The Hallmark Channel is on track to harvest more than $110 million from advertisers in the upfront sales season, a record yield and 40% higher than last year’s.
That’s the prediction of Bill Abbott, exec VP of national ad sales for the Hallmark Channels, who said the money would come from 150 separate advertiser deals, including 25 clients who have not bought spots on the network before.
Abbott made the predictions at a breakfast meeting Tuesday in New York that was set up to give reporters a preview of Hallmark Channel’s upfront presentation.
Also at the meeting, Dave Kenin, exec VP of programming for Hallmark Channel and its Hallmark Movie Channel sibling, said he has greenlit two more movies, adding to four already filmed for the three rotating “Friday Night Mystery Movie” franchises: “Mystery Woman” with Kellie Martin; “McBride” starring John Larroquette; and “Jane Doe” with Lea Thompson.
Counting these mysteries, Hallmark plans to commission as many as 25 movies in the next year. That’s more original movies than any other cable net in the U.S. except for Lifetime, which promises a brand-new pic every Monday.
Abbott said 14 of the Hallmark movies will play “between Memorial Day and Labor Day,” a record number of summer originals for the network. These family-oriented movies have drawn more viewers to Hallmark every year since it opened for business in August 2001.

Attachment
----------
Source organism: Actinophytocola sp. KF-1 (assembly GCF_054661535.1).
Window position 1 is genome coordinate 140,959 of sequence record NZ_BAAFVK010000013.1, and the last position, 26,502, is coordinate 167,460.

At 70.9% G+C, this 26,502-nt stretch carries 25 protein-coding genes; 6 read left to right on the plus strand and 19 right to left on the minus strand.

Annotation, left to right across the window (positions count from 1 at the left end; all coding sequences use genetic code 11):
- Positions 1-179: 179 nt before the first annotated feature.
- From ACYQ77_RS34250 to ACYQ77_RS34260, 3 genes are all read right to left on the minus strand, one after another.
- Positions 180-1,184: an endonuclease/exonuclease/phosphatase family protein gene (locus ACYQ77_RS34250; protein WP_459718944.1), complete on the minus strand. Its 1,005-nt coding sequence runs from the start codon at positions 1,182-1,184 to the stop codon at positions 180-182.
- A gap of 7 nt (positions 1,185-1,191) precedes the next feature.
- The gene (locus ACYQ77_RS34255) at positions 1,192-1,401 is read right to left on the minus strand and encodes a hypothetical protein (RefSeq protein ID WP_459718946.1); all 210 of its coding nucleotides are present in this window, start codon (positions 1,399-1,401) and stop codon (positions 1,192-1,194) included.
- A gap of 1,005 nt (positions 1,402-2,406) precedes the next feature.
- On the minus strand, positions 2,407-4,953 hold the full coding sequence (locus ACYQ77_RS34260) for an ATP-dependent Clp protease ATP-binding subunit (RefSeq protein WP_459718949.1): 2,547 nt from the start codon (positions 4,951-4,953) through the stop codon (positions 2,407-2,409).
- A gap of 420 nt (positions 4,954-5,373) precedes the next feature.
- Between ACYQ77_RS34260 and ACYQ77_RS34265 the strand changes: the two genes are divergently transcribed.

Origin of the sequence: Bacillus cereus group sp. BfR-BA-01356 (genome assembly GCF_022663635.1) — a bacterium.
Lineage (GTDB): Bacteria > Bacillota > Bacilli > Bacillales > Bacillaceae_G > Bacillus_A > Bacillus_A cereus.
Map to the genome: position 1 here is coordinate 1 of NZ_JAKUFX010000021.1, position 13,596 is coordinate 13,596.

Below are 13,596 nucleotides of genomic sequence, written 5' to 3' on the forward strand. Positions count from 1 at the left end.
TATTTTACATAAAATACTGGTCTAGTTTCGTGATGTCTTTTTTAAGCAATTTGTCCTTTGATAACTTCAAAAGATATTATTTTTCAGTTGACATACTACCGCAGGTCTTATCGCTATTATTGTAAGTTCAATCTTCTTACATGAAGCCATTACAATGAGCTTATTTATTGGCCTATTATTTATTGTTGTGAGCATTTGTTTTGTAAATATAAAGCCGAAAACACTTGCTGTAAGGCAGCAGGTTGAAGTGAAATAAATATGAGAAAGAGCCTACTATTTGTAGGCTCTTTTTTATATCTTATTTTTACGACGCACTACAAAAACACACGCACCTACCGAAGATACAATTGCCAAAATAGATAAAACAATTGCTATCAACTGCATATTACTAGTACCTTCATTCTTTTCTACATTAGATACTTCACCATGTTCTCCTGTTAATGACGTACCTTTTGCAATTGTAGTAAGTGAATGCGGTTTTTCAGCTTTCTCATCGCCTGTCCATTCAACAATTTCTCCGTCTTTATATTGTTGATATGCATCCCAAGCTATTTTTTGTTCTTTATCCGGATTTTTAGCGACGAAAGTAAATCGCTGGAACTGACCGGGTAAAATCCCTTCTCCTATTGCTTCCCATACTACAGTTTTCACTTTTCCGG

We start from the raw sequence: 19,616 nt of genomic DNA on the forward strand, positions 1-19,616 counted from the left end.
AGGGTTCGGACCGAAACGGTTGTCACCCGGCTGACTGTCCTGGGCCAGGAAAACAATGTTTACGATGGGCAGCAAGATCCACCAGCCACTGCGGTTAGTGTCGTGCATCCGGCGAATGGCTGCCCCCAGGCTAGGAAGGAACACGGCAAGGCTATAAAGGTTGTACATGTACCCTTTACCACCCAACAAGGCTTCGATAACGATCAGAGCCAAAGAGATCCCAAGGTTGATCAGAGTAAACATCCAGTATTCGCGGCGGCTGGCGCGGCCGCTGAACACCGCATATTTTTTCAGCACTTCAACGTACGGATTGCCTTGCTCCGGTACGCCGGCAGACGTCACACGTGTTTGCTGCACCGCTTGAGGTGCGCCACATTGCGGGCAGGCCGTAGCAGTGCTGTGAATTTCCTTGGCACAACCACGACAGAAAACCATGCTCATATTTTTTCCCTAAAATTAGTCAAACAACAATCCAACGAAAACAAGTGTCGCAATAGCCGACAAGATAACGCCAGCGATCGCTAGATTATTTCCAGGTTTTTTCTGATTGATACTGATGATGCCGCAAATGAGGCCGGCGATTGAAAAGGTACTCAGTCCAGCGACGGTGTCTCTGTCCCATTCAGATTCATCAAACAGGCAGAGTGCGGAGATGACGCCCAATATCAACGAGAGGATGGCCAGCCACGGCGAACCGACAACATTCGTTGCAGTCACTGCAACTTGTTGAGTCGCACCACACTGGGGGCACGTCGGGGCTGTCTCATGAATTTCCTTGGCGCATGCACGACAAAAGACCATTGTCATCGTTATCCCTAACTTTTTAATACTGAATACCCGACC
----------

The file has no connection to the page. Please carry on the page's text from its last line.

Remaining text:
Skeins in vain
Despite all of these fresh pics, Kenin said he’s not yet ready to take the leap into developing scripted original series.
“Throwing a lot of money at series development is pretty risky,” said David Evans, prexy-CEO of Hallmark Channels, particularly since Hallmark Channel reaches only 67.7 million subscribers, compared with the 88 million average of general-entertainment rivals like TNT, USA, Nick at Nite and Lifetime. (Hallmark is nevertheless the second-fastest-growing network in basic cable, adding 10.1 million customers in the last year. In first place is Great American Country, which took on 11.26 million.)
Off-network series and theatrical movies are still an important part of Hallmark’s programming mix, Kenin said, citing the solid ratings “Judging Amy” and “Walker, Texas Ranger” are chalking up, with “JAG” reruns joining the schedule in the fall.
Abbott said Hallmark has built up an immunity to the toxic climate of Federal Communications Commission crackdowns on TV programming because “advertisers never have to worry about screening our shows in advance for negative content.”
The demand for advertising time in Hallmark shows will come this year from homevideo/DVD distributors, electronics companies, makers of imported autos, beverages, insurance companies and retail stores, Abbott said.
On the flipside, he continued, the ad budgets of packaged-goods companies will be flat, and domestic autos and pharmaceuticals will be down from the previous year.